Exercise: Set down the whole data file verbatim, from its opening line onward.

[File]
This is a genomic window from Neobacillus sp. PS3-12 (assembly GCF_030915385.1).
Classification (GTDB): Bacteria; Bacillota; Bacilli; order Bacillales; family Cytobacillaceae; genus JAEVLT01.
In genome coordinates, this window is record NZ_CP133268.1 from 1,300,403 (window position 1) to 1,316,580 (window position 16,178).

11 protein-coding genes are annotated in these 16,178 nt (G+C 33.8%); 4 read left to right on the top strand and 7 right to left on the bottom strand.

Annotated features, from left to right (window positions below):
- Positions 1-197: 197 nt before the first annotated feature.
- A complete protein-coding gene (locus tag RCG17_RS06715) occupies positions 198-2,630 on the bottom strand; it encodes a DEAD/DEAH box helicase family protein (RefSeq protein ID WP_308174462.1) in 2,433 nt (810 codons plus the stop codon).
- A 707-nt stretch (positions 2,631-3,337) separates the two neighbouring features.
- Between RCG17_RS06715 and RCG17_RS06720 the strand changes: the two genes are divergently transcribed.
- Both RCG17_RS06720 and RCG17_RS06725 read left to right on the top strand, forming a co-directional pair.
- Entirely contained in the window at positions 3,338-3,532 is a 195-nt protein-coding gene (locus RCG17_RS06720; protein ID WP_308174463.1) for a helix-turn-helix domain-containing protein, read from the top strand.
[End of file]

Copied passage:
This is a genomic window from Neobacillus sp. PS3-12 (assembly GCF_030915385.1).
Classification (GTDB): Bacteria; Bacillota; Bacilli; order Bacillales; family Cytobacillaceae; genus JAEVLT01.
In genome coordinates, this window is record NZ_CP133268.1 from 1,300,403 (window position 1) to 1,316,580 (window position 16,178).

11 protein-coding genes are annotated in these 16,178 nt (G+C 33.8%); 4 read left to right on the top strand and 7 right to left on the bottom strand.

Annotated features, from left to right (window positions below):
- Positions 1-197: 197 nt before the first annotated feature.
- A complete protein-coding gene (locus tag RCG17_RS06715) occupies positions 198-2,630 on the bottom strand; it encodes a DEAD/DEAH box helicase family protein (RefSeq protein ID WP_308174462.1) in 2,433 nt (810 codons plus the stop codon).
- A 707-nt stretch (positions 2,631-3,337) separates the two neighbouring features.
- Between RCG17_RS06715 and RCG17_RS06720 the strand changes: the two genes are divergently transcribed.
- Both RCG17_RS06720 and RCG17_RS06725 read left to right on the top strand, forming a co-directional pair.
- Entirely contained in the window at positions 3,338-3,532 is a 195-nt protein-coding gene (locus RCG17_RS06720; protein ID WP_308174463.1) for a helix-turn-helix domain-containing protein, read from the top strand.